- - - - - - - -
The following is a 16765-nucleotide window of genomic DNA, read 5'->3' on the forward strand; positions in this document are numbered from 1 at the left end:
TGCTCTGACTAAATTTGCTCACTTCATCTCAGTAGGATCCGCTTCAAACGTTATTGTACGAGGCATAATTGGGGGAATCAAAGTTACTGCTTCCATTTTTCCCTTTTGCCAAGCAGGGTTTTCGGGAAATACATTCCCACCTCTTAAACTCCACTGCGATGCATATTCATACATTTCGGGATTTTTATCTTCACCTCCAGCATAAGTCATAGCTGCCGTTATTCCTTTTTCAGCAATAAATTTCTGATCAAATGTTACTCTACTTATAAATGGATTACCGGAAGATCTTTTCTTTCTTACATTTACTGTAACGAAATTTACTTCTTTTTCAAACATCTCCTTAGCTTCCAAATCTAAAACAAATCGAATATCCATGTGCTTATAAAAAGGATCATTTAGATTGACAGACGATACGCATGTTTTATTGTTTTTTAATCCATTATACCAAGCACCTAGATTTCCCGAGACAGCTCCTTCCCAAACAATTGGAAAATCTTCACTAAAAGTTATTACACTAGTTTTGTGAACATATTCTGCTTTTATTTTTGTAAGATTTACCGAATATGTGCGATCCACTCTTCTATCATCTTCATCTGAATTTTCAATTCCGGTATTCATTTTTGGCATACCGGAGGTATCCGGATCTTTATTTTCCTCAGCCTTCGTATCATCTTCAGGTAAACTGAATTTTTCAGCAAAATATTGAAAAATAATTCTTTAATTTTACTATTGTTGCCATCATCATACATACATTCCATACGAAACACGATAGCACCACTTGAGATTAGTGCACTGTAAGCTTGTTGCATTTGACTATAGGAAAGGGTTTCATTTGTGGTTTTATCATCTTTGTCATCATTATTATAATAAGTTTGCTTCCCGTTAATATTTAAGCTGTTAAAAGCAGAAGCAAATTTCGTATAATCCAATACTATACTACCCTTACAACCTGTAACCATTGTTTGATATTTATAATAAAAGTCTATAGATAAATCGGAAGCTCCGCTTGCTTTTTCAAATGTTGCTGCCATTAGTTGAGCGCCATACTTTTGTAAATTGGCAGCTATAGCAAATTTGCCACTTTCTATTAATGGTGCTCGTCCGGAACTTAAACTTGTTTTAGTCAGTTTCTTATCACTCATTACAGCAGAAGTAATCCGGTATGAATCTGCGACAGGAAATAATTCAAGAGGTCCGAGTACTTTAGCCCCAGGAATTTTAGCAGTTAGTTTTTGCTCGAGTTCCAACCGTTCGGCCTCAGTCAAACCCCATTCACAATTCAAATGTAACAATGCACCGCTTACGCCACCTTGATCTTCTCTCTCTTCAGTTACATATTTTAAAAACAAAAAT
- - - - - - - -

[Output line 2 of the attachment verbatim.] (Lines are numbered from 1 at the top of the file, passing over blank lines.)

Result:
TGCTCTGACTAAATTTGCTCACTTCATCTCAGTAGGATCCGCTTCAAACGTTATTGTACGAGGCATAATTGGGGGAATCAAAGTTACTGCTTCCATTTTTCCCTTTTGCCAAGCAGGGTTTTCGGGAAATACATTCCCACCTCTTAAACTCCACTGCGATGCATATTCATACATTTCGGGATTTTTATCTTCACCTCCAGCATAAGTCATAGCTGCCGTTATTCCTTTTTCAGCAATAAATTTCTGATCAAATGTTACTCTACTTATAAATGGATTACCGGAAGATCTTTTCTTTCTTACATTTACTGTAACGAAATTTACTTCTTTTTCAAACATCTCCTTAGCTTCCAAATCTAAAACAAATCGAATATCCATGTGCTTATAAAAAGGATCATTTAGATTGACAGACGATACGCATGTTTTATTGTTTTTTAATCCATTATACCAAGCACCTAGATTTCCCGAGACAGCTCCTTCCCAAACAATTGGAAAATCTTCACTAAAAGTTATTACACTAGTTTTGTGAACATATTCTGCTTTTATTTTTGTAAGATTTACCGAATATGTGCGATCCACTCTTCTATCATCTTCATCTGAATTTTCAATTCCGGTATTCATTTTTGGCATACCGGAGGTATCCGGATCTTTATTTTCCTCAGCCTTCGTATCATCTTCAGGTAAACTGAATTTTTCAGCAAAATATTGAAAAATAATTCTTTAATTTTACTATTGTTGCCATCATCATACATACATTCCATACGAAACACGATAGCACCACTTGAGATTAGTGCACTGTAAGCTTGTTGCATTTGACTATAGGAAAGGGTTTCATTTGTGGTTTTATCATCTTTGTCATCATTATTATAATAAGTTTGCTTCCCGTTAATATTTAAGCTGTTAAAAGCAGAAGCAAATTTCGTATAATCCAATACTATACTACCCTTACAACCTGTAACCATTGTTTGATATTTATAATAAAAGTCTATAGATAAATCGGAAGCTCCGCTTGCTTTTTCAAATGTTGCTGCCATTAGTTGAGCGCCATACTTTTGTAAATTGGCAGCTATAGCAAATTTGCCACTTTCTATTAATGGTGCTCGTCCGGAACTTAAACTTGTTTTAGTCAGTTTCTTATCACTCATTACAGCAGAAGTAATCCGGTATGAATCTGCGACAGGAAATAATTCAAGAGGTCCGAGTACTTTAGCCCCAGGAATTTTAGCAGTTAGTTTTTGCTCGAGTTCCAACCGTTCGGCCTCAGTCAAACCCCATTCACAATTCAAATGTAACAATGCACCGCTTACGCCACCTTGATCTTCTCTCTCTTCAGTTACATATTTTAAAAACAAAAAT